Vincent Tan's ugly revelations about Malky Mackay show the problems with creating heroes and villains in real life

Brooks Peck
Dirty Tackle
Vincent Tan gives a thumbs up with Malky Mackay (center) in better times. (Photo by Michael Steele/Getty Images)


Vincent Tan gives a thumbs up with Malky Mackay (center) in better times. (Photo by Michael Steele/Getty Images)

During Cardiff City's brief visit to the Premier League last season, owner Vincent Tan was the cartoon villain. His dark glasses, black leather gloves, and business casual football shirt tucked into his nipple-high trousers combined the unique fashions of stereotypical villain and comically out of touch billionaire. But his actions reinforced these judgements based on his appearance.

After saving the club from bankruptcy in 2010 with his investment, he changed the Bluebirds' primary color to red, which he believed (at the time) to be lucky. This created a disconnect with local supporters that even quick promotion to the Premier League could not repair. Then, after a number of small faux pas and misunderstandings that kept the outrage simmering, came the final straw in the eyes of many Cardiff City fans. Vincent Tan sacked popular manager Malky Mackay midway through the season.

This ramped up the protests against Tan and contributed to numerous media outlets labeling him THE WORST OWNER IN SPORTS. Fans brought banners to Cardiff City Stadium (the one which Tan's investment helped expand) that read "TAN OUT" and "Dictator Go Home" and "We Don't Want Tan, Malky's Our Man" and "In Malky We Trust."

(Photo by Christopher Lee/Getty Images)
(Photo by Christopher Lee/Getty Images)
(Photo by Clive Brunskill/Getty Images)
(Photo by Clive Brunskill/Getty Images)

"One day we are a hero, another day we are a zero," Tan told BBC Sport two months later as he accused the British media of racism in their treatment of him. He was talking about his own predicament, but those words are now proving true for Malky Mackay as revelations about racism, sexism, homophobia, antisemitism and conduct in transfer dealings have now brought an abrupt end to his hopes of taking the vacant Crystal Palace job.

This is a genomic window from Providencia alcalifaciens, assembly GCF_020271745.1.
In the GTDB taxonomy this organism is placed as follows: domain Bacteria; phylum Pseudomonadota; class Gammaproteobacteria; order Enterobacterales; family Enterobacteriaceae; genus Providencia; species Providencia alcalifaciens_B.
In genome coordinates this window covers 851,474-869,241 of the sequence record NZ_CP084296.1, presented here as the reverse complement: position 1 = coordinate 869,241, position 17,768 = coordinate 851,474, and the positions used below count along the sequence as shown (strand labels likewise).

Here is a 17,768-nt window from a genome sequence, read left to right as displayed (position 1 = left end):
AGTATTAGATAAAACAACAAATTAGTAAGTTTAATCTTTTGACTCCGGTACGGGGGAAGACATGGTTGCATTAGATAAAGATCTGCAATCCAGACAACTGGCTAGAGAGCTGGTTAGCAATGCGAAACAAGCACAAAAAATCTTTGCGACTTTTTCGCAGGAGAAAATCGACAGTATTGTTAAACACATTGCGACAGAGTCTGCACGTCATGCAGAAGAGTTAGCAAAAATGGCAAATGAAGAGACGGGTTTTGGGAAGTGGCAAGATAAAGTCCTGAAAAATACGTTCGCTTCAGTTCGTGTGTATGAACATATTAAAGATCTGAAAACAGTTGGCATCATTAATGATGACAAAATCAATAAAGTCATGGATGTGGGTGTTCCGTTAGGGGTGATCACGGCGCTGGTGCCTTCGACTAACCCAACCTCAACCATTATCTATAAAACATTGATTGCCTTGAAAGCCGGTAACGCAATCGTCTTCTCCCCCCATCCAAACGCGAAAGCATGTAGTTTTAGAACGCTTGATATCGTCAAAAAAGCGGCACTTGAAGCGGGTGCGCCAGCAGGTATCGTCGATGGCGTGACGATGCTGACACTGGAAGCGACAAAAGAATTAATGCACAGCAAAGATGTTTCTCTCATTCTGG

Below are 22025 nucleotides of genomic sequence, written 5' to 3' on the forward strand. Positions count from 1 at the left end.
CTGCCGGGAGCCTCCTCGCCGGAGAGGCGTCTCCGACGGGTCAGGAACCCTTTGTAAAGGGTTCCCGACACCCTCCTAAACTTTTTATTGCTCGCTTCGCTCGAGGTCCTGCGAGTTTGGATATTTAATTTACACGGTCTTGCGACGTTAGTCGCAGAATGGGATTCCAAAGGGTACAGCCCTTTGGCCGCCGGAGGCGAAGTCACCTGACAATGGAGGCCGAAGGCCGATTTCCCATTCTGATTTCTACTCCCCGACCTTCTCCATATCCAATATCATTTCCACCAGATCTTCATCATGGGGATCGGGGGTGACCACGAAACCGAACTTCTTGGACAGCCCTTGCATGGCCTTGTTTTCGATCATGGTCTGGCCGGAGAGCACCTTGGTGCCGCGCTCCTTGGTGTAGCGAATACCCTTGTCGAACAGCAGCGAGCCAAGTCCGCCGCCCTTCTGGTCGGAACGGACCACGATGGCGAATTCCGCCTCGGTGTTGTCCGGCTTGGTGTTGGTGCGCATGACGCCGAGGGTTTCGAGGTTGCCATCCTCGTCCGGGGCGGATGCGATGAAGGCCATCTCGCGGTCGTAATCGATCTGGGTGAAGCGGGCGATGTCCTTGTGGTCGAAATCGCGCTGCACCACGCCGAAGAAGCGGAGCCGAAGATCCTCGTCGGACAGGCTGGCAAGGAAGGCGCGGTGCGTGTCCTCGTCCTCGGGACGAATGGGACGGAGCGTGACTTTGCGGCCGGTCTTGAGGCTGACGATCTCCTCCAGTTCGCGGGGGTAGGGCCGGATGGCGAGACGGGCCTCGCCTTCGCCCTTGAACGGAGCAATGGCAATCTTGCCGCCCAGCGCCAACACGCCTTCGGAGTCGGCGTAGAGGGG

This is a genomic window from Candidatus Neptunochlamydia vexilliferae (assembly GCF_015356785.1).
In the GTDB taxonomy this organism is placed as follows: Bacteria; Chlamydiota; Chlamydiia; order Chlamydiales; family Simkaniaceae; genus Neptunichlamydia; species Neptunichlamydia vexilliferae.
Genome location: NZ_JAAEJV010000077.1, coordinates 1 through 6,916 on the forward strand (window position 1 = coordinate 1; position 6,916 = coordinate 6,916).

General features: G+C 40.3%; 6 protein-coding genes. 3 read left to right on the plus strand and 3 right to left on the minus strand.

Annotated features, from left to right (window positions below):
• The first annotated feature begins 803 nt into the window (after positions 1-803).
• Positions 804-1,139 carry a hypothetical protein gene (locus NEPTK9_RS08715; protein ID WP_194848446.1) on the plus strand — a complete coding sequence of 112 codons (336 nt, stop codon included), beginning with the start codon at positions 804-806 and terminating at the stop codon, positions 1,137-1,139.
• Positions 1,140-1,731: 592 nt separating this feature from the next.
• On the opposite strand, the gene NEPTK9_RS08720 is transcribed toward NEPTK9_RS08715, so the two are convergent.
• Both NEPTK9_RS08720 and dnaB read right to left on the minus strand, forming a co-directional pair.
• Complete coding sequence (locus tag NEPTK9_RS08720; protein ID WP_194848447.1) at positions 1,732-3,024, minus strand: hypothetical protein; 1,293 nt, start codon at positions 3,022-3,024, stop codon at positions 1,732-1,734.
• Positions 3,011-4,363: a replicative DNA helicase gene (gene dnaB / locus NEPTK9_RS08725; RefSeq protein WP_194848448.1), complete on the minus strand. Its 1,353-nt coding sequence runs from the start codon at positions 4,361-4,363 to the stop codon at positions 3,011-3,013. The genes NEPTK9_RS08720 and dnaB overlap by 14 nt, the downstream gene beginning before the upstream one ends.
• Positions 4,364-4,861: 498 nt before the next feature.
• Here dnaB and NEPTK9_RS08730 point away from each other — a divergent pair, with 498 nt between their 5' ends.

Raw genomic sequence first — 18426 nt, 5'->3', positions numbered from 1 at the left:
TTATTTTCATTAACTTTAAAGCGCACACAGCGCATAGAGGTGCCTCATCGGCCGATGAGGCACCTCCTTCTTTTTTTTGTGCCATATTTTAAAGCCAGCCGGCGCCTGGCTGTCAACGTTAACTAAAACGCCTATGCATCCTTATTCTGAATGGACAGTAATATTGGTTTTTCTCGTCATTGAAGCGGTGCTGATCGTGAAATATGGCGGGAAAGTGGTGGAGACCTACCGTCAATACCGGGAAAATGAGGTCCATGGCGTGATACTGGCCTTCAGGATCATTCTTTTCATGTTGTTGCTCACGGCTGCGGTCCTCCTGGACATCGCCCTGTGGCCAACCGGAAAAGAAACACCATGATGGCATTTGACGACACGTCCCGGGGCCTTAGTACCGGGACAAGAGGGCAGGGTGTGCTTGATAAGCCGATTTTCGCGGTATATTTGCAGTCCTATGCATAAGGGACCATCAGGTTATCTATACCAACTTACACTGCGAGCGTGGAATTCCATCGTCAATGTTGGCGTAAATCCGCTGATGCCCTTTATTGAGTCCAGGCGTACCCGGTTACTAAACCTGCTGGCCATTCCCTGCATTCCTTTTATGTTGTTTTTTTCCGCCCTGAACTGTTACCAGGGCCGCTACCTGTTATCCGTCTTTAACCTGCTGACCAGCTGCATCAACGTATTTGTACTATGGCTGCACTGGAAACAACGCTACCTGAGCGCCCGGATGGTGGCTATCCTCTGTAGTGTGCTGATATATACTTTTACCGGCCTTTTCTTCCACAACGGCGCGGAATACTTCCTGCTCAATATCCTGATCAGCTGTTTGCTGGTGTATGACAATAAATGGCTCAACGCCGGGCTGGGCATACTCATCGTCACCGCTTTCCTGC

"He played the media well," Tan added in that BBC interview. "In the eyes of some fans he is the hero, I am the villain. When the truth comes out, this will be revered. I assure you."

Though Cardiff fans will still have their grievances with Tan, Mackay certainly isn't a hero anymore.

Cardiff City's investigation into Mackay and former head of recruitment Iain Moody, who is now Crystal Palace's director of football (for now), over eight suspicious transfers last summer has turned up roughly 70,000 text messages and 100,000 emails that, according to the Daily Mail, reveal the pair's hate-filled correspondence. 

And The Mirror adds that evidence against Mackay and Moody related to high agents fees and commissions were also part of a dossier handed to The FA by Tan. Since this just happens to coincide with Mackay reportedly being on the verge of being given the Palace job, its timing brings maximum devastation for the man once trusted by Cardiff supporters.

Shortly after these reports were published, former Cardiff City player Ibrahim Farah broke his silence on his experiences with Mackay.

Though this proves that Tan was right about Mackay all along, none of this gives him the complete vindication he predicted it would. Tan has still done many things wrong himself — just not a bigoted and hateful level like it appears Mackay has. But this illustrates the problem with painting people as purely evil or purely great. It's easy to forget that the sports personalities we praise and curse belong to actual human beings who are a mix of good and bad like the rest of us. Things like this should reduce the proliferation of hyperbole and simplistic views cast upon them. But it won't.

Previously: A prayer for Vincent Tan, the Premier League's relegated villain

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